I had my doubts as a young child, I revolted against going to my father protestant church as an eight year old, and my mother’s family was too far away to force the Jewish issue. I doubt they ever would have as they seldom went themselves. I was dropped off with my grandfather who took me visit family, or play golf. On rare occasions we would go to a soul food place in the downtown area of the coastal town we lived in, these were rare treats, and developed my love of soul food. The time with him was an education, and one I still value 50 years later. Nothing was ever said about my not going to church by him or the other family members. I am sure it is due to the stress I had been under as a child and one which they understood returning to the site of the stress was not a productive action to take. As a high school student I knew I did not believe the Christian teachings. I rejected the bible as false and myths based, adn was open about my distrust of religion. As I entered the mid to late teens I studied eastern religions and liked Buddhism but again saw it was not a god, just a human. During my military period I was already an open Atheist. I had None for religion on my dog tags in the late 1960, war or no war. I was not the only one with none on my tags, and in that period, unlike today, no one cared. I returned to College where I became an active Atheist. I regressed after graduation as I entered the working world and recognized the discrimination I would have to put up with if I professed my views on the Christian faith. As I continued working, climbing the corporate ladder, and gathering more education I discovered I was working with many non-religious people. Life became easier, and I came out of the Atheist closet.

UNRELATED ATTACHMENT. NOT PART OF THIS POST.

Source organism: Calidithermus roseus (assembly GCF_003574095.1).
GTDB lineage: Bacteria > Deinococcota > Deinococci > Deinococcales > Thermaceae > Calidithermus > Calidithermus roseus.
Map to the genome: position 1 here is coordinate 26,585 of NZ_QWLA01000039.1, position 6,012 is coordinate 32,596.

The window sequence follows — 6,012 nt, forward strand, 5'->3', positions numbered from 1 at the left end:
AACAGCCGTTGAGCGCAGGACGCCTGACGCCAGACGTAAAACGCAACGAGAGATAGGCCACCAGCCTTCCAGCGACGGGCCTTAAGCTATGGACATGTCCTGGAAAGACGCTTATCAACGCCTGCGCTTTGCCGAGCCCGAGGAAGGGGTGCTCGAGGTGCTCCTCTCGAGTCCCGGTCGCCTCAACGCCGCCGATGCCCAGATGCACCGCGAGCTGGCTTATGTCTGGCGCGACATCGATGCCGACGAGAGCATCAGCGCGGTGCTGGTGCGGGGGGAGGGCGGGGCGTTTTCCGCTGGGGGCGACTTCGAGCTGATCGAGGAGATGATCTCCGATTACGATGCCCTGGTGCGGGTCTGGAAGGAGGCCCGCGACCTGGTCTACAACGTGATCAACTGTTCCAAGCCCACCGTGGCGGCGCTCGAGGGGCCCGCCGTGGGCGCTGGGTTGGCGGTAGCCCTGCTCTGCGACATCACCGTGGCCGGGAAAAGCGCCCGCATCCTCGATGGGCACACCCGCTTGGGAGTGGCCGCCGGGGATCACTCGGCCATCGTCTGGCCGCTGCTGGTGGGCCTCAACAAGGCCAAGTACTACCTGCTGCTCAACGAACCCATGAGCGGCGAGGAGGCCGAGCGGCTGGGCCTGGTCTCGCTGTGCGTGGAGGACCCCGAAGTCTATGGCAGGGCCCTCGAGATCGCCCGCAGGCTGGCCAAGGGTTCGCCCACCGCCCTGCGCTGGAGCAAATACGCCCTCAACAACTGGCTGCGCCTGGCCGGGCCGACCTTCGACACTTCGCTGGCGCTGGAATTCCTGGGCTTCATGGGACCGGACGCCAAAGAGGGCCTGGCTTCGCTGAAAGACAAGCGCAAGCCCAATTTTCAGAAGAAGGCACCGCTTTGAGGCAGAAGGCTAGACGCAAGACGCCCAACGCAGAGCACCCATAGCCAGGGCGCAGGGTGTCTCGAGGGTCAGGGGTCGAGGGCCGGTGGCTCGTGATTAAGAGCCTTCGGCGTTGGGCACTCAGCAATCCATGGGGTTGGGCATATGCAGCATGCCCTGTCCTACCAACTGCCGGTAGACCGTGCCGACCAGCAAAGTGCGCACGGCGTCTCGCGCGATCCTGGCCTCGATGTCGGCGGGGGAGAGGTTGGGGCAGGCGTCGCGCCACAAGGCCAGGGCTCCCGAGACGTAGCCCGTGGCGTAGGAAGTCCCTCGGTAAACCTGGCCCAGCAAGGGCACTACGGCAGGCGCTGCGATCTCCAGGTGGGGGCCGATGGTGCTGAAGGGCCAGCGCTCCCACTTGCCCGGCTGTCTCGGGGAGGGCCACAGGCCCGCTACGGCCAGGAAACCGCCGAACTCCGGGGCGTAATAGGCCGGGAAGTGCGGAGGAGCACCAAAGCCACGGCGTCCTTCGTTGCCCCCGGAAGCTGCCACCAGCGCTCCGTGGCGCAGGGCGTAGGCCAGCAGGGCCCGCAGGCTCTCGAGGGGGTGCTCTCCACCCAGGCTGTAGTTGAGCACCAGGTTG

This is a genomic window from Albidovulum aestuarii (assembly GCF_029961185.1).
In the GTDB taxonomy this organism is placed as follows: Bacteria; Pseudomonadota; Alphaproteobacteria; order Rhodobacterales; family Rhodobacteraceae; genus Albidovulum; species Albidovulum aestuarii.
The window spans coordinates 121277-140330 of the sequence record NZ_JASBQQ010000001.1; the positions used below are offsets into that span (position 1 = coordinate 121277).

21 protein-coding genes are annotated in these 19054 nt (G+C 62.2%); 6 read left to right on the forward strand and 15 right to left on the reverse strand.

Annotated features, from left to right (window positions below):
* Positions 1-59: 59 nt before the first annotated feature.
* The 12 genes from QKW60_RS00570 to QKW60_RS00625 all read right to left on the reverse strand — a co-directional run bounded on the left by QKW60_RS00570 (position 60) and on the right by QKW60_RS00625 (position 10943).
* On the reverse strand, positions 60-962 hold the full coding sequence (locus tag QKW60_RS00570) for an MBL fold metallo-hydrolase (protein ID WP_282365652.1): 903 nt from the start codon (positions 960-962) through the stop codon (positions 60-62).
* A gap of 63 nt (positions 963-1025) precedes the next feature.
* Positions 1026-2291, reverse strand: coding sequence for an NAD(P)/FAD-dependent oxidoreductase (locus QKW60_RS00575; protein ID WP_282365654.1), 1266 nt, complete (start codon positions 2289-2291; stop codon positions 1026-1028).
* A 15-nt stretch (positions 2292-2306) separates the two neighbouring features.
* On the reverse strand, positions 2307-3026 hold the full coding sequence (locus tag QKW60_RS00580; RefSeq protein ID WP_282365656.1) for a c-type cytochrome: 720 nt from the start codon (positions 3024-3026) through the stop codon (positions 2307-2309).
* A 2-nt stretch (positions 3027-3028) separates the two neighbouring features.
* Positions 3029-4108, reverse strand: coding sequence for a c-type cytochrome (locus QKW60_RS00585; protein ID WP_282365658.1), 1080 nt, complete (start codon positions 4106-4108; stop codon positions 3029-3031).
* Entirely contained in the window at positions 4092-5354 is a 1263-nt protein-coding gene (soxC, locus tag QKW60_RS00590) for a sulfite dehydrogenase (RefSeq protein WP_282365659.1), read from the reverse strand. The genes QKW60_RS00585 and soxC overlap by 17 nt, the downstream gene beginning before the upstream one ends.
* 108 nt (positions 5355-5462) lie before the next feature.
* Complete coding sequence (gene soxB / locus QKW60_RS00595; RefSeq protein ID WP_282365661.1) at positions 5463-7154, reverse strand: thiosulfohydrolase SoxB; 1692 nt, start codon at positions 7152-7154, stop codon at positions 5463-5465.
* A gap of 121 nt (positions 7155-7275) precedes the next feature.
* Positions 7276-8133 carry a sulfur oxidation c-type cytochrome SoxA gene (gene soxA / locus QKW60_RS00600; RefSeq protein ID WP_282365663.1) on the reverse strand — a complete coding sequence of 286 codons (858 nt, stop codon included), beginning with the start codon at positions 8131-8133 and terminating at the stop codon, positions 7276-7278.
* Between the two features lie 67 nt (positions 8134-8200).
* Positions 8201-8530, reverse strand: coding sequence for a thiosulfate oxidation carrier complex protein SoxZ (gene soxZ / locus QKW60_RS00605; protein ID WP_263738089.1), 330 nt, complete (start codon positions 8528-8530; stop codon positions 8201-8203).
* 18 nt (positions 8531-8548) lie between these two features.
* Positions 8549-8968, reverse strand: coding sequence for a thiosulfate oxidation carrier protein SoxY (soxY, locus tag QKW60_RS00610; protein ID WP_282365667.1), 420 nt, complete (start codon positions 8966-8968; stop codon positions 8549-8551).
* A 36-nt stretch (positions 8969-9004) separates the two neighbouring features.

My sister was the only one who seemed to not recognize or accept my lack of religion. After a very stress full period with sick parents where I had a day with too many religious statements pressed on me; I sat down and carefully wrote her a tactful letter expressing my surprise she would use this period to press her views on any member of the family. I knew she recognized most of us were Atheist. She sent me a nice letter back and with unsurpassed southern tact and said she recognized we had different views, and she was just hoping to make things easier not more stressful. The exchange of letters was the end of the religious pressure from any family member in both directions, and we seem to be closer without the question of religion hanging over our heads. Family now will make off color jokes about the” Science Side of the Family” and their views while the Science Side makes fun of the wasted time dealing with myths. Looking back on the process I think both sides just evolved into an acceptance of each other.
I look forward to the time when I can retire now. I plan to become active in the Atheist movement and now have joined three local active groups in my area, and one national group out of DC. We have six Atheist groups in the Research Triangle area of NC. The members in those groups have to be pushing the 2000 mark. Not bad for an area in the bible belt.